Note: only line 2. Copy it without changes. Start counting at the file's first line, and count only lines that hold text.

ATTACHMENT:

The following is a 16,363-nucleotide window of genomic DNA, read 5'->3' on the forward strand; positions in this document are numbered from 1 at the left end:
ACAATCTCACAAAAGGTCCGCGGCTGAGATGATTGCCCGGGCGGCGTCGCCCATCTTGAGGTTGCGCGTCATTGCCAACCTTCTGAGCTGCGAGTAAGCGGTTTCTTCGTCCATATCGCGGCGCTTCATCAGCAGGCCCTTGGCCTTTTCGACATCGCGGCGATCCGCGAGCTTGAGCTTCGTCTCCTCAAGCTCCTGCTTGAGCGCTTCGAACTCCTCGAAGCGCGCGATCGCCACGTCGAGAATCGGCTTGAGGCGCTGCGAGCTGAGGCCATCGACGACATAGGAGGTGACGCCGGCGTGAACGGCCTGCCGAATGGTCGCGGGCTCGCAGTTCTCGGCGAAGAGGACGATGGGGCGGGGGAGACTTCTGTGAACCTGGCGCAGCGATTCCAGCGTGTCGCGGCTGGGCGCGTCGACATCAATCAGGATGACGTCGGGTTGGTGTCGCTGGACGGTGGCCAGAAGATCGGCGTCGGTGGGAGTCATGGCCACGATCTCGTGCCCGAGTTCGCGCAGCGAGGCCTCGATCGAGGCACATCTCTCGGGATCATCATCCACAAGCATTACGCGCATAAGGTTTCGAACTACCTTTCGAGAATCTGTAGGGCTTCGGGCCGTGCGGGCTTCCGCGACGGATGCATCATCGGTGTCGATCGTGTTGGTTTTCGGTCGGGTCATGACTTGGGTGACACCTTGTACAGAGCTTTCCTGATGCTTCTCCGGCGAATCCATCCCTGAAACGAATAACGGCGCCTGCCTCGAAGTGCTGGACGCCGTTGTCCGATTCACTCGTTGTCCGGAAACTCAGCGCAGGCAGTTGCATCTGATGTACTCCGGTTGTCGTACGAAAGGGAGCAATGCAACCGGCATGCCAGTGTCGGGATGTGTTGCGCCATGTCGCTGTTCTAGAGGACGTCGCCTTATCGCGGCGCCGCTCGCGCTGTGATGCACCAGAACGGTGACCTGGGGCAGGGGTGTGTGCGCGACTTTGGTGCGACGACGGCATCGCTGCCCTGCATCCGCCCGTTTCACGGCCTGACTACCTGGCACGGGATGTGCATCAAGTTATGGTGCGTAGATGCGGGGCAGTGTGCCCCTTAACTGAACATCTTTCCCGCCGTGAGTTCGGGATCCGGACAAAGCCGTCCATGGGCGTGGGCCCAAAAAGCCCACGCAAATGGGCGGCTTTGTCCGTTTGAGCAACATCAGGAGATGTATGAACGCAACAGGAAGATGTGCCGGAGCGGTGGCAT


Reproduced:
ACAATCTCACAAAAGGTCCGCGGCTGAGATGATTGCCCGGGCGGCGTCGCCCATCTTGAGGTTGCGCGTCATTGCCAACCTTCTGAGCTGCGAGTAAGCGGTTTCTTCGTCCATATCGCGGCGCTTCATCAGCAGGCCCTTGGCCTTTTCGACATCGCGGCGATCCGCGAGCTTGAGCTTCGTCTCCTCAAGCTCCTGCTTGAGCGCTTCGAACTCCTCGAAGCGCGCGATCGCCACGTCGAGAATCGGCTTGAGGCGCTGCGAGCTGAGGCCATCGACGACATAGGAGGTGACGCCGGCGTGAACGGCCTGCCGAATGGTCGCGGGCTCGCAGTTCTCGGCGAAGAGGACGATGGGGCGGGGGAGACTTCTGTGAACCTGGCGCAGCGATTCCAGCGTGTCGCGGCTGGGCGCGTCGACATCAATCAGGATGACGTCGGGTTGGTGTCGCTGGACGGTGGCCAGAAGATCGGCGTCGGTGGGAGTCATGGCCACGATCTCGTGCCCGAGTTCGCGCAGCGAGGCCTCGATCGAGGCACATCTCTCGGGATCATCATCCACAAGCATTACGCGCATAAGGTTTCGAACTACCTTTCGAGAATCTGTAGGGCTTCGGGCCGTGCGGGCTTCCGCGACGGATGCATCATCGGTGTCGATCGTGTTGGTTTTCGGTCGGGTCATGACTTGGGTGACACCTTGTACAGAGCTTTCCTGATGCTTCTCCGGCGAATCCATCCCTGAAACGAATAACGGCGCCTGCCTCGAAGTGCTGGACGCCGTTGTCCGATTCACTCGTTGTCCGGAAACTCAGCGCAGGCAGTTGCATCTGATGTACTCCGGTTGTCGTACGAAAGGGAGCAATGCAACCGGCATGCCAGTGTCGGGATGTGTTGCGCCATGTCGCTGTTCTAGAGGACGTCGCCTTATCGCGGCGCCGCTCGCGCTGTGATGCACCAGAACGGTGACCTGGGGCAGGGGTGTGTGCGCGACTTTGGTGCGACGACGGCATCGCTGCCCTGCATCCGCCCGTTTCACGGCCTGACTACCTGGCACGGGATGTGCATCAAGTTATGGTGCGTAGATGCGGGGCAGTGTGCCCCTTAACTGAACATCTTTCCCGCCGTGAGTTCGGGATCCGGACAAAGCCGTCCATGGGCGTGGGCCCAAAAAGCCCACGCAAATGGGCGGCTTTGTCCGTTTGAGCAACATCAGGAGATGTATGAACGCAACAGGAAGATGTGCCGGAGCGGTGGCAT